National Geographic : 1964 Oct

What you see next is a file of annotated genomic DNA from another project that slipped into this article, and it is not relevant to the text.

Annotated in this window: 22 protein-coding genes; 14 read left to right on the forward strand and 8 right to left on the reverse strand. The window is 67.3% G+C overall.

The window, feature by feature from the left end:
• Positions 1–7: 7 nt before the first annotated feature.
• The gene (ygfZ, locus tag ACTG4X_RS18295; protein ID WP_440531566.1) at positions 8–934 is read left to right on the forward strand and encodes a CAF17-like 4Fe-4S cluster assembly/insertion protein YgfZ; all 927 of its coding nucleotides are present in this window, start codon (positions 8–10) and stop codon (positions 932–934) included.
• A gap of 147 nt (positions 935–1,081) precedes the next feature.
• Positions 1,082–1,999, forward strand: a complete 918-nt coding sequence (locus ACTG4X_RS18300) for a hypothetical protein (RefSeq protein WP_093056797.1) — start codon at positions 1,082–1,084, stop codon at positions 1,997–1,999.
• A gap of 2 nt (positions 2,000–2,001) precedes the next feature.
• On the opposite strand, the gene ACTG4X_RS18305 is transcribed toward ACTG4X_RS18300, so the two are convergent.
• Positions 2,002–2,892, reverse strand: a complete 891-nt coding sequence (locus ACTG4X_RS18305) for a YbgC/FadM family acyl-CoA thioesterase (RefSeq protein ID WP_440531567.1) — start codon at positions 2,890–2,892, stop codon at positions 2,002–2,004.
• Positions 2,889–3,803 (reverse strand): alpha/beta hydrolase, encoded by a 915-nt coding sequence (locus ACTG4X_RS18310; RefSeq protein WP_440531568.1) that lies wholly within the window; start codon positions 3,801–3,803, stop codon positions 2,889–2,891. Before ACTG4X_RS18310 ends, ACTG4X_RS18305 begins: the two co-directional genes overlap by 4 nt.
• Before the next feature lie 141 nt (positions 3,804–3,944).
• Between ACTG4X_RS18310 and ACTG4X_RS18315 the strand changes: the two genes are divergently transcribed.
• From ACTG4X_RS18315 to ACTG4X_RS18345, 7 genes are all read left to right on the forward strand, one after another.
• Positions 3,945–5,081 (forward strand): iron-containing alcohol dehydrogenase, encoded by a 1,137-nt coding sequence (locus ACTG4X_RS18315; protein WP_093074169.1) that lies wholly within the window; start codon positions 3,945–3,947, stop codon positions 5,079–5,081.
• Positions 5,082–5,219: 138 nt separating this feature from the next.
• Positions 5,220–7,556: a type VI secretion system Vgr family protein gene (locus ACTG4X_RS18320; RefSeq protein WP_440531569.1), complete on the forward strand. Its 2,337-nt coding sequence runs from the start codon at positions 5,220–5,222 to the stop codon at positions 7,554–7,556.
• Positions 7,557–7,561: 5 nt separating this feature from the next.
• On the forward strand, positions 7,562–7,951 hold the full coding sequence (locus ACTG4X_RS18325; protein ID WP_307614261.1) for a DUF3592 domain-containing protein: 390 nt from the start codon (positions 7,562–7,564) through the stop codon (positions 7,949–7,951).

Australian desert yields messengers from space W HERE DO TEKTITES come from? Some scientists believe these celestial mar bles are the debris that caromed into space when a comet or a large meteor struck our planet. Eventually, earth's atmosphere re captured them, and they fell as a shower of glassy pebbles. Others hold an even more exciting theory: The collision occurred not with earth, but the moon. If so, they reason, the shiny objects shown above may hold clues to the composition of the lunar surface. Last year Dr. E. P. Hender son (left) of the Smithsonian Institution in Washington, D. C., and Dr. Brian H. Mason of the American Museum of Natural History in New York roamed 12,000 miles in Aus tralia, collecting tektites and hunting meteorites with a metal detector. Their discoveries, which have enriched the collections of both museums, may help ge ologists solve this tantalizing mystery. Your dues make possible dozens of such research projects, as far away as New Guin ea's wilds and as near as your local observa tory. Let your friends share the privilege of sponsorship as well as the pleasure of reading NATIONAL GEOGRAPHIC by nomi nating them for membership.